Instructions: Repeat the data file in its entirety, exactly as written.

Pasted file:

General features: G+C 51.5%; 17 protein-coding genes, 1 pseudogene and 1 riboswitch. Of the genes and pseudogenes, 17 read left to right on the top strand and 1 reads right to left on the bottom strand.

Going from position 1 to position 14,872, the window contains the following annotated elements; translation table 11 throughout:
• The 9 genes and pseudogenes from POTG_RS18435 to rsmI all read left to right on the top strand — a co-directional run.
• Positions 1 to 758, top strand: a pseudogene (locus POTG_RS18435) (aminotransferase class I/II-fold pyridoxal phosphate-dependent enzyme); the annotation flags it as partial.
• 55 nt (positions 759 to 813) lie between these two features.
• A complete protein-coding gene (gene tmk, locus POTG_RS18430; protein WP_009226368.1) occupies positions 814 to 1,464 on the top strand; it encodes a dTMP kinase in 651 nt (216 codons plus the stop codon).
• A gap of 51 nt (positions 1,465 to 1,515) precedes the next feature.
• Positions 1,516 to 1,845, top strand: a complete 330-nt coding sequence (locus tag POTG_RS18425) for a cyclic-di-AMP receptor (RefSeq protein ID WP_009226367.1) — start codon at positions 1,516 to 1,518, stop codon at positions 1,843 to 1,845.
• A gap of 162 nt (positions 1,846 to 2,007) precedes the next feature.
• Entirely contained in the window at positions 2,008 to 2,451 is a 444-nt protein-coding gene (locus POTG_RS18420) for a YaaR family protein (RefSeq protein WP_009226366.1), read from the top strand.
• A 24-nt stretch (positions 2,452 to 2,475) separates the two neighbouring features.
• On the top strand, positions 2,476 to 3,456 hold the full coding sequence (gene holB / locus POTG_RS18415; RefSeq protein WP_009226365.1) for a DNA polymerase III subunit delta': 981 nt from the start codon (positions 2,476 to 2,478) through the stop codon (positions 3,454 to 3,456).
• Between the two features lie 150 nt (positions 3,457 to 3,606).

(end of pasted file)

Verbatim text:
General features: G+C 51.5%; 17 protein-coding genes, 1 pseudogene and 1 riboswitch. Of the genes and pseudogenes, 17 read left to right on the top strand and 1 reads right to left on the bottom strand.

Going from position 1 to position 14,872, the window contains the following annotated elements; translation table 11 throughout:
• The 9 genes and pseudogenes from POTG_RS18435 to rsmI all read left to right on the top strand — a co-directional run.
• Positions 1 to 758, top strand: a pseudogene (locus POTG_RS18435) (aminotransferase class I/II-fold pyridoxal phosphate-dependent enzyme); the annotation flags it as partial.
• 55 nt (positions 759 to 813) lie between these two features.
• A complete protein-coding gene (gene tmk, locus POTG_RS18430; protein WP_009226368.1) occupies positions 814 to 1,464 on the top strand; it encodes a dTMP kinase in 651 nt (216 codons plus the stop codon).
• A gap of 51 nt (positions 1,465 to 1,515) precedes the next feature.
• Positions 1,516 to 1,845, top strand: a complete 330-nt coding sequence (locus tag POTG_RS18425) for a cyclic-di-AMP receptor (RefSeq protein ID WP_009226367.1) — start codon at positions 1,516 to 1,518, stop codon at positions 1,843 to 1,845.
• A gap of 162 nt (positions 1,846 to 2,007) precedes the next feature.
• Entirely contained in the window at positions 2,008 to 2,451 is a 444-nt protein-coding gene (locus POTG_RS18420) for a YaaR family protein (RefSeq protein WP_009226366.1), read from the top strand.
• A 24-nt stretch (positions 2,452 to 2,475) separates the two neighbouring features.
• On the top strand, positions 2,476 to 3,456 hold the full coding sequence (gene holB / locus POTG_RS18415; RefSeq protein WP_009226365.1) for a DNA polymerase III subunit delta': 981 nt from the start codon (positions 2,476 to 2,478) through the stop codon (positions 3,454 to 3,456).
• Between the two features lie 150 nt (positions 3,457 to 3,606).